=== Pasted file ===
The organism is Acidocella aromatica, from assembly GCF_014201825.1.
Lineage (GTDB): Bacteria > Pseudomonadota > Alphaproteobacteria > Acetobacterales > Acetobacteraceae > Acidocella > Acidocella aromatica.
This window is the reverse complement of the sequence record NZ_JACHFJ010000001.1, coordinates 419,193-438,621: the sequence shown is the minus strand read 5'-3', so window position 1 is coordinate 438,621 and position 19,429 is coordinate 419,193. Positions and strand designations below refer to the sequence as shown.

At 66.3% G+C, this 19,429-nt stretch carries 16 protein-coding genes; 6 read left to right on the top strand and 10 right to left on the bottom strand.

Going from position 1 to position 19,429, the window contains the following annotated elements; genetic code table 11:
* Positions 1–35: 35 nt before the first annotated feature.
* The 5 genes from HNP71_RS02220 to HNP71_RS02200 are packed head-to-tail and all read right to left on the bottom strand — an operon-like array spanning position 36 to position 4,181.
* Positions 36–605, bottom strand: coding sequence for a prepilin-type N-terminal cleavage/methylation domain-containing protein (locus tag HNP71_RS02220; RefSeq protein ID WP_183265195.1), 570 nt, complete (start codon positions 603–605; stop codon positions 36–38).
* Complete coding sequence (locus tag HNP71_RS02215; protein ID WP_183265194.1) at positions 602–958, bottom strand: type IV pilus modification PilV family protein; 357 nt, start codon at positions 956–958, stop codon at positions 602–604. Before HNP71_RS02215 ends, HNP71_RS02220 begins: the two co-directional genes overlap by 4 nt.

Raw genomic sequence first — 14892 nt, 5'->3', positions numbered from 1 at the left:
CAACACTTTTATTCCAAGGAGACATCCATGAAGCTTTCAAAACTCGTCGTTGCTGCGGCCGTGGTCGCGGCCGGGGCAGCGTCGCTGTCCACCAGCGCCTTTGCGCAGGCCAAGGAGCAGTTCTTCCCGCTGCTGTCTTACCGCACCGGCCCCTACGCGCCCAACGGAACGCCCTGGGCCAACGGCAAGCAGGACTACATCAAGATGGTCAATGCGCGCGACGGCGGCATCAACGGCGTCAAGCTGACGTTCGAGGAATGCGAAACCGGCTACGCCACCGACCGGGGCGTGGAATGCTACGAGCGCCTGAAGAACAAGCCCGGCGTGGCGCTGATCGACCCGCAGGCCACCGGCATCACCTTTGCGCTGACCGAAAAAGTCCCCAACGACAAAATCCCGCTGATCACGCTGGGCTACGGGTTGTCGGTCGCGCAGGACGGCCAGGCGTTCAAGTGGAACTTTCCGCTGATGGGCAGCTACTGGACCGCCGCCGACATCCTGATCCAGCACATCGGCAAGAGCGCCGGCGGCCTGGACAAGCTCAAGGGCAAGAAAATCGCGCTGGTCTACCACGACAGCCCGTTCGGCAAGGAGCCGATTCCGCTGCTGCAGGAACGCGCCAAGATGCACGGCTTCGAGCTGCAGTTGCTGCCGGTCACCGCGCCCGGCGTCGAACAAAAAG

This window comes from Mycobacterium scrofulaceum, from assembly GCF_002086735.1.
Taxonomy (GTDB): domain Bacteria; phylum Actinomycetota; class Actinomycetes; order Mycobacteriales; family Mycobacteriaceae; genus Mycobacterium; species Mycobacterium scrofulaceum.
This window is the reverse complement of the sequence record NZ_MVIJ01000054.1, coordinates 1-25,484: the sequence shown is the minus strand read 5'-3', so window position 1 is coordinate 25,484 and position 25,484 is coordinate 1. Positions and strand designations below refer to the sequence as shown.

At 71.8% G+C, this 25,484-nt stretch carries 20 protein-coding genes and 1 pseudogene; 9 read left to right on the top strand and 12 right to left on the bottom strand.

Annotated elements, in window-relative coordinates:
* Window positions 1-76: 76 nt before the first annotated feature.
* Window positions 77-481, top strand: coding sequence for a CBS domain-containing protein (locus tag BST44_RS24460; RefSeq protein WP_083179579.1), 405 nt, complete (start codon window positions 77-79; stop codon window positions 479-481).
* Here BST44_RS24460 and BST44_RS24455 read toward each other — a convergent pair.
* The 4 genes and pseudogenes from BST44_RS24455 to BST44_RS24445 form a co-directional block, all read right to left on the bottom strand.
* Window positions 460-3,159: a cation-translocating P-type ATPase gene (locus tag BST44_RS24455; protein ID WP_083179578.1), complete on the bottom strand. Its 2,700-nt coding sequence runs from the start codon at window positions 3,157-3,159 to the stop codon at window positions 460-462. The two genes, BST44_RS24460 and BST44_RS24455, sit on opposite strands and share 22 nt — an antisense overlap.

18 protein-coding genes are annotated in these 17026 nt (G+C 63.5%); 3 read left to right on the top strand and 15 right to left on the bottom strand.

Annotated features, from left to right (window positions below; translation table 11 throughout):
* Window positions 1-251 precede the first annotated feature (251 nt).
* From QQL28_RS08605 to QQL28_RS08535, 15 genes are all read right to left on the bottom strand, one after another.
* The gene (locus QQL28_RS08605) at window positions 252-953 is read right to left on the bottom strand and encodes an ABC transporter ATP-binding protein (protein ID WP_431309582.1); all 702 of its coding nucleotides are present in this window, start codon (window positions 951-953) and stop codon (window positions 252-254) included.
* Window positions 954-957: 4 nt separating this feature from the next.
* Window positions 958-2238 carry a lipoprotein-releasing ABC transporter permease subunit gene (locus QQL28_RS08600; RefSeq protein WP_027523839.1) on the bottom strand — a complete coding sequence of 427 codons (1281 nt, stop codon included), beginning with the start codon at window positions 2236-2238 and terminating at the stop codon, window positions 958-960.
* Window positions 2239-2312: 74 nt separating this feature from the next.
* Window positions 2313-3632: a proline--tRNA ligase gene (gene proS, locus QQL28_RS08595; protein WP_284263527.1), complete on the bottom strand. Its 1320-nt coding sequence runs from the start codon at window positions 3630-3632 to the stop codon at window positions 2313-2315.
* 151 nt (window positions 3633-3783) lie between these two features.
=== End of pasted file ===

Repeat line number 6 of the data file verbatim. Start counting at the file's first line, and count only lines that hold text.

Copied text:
* Positions 1–35: 35 nt before the first annotated feature.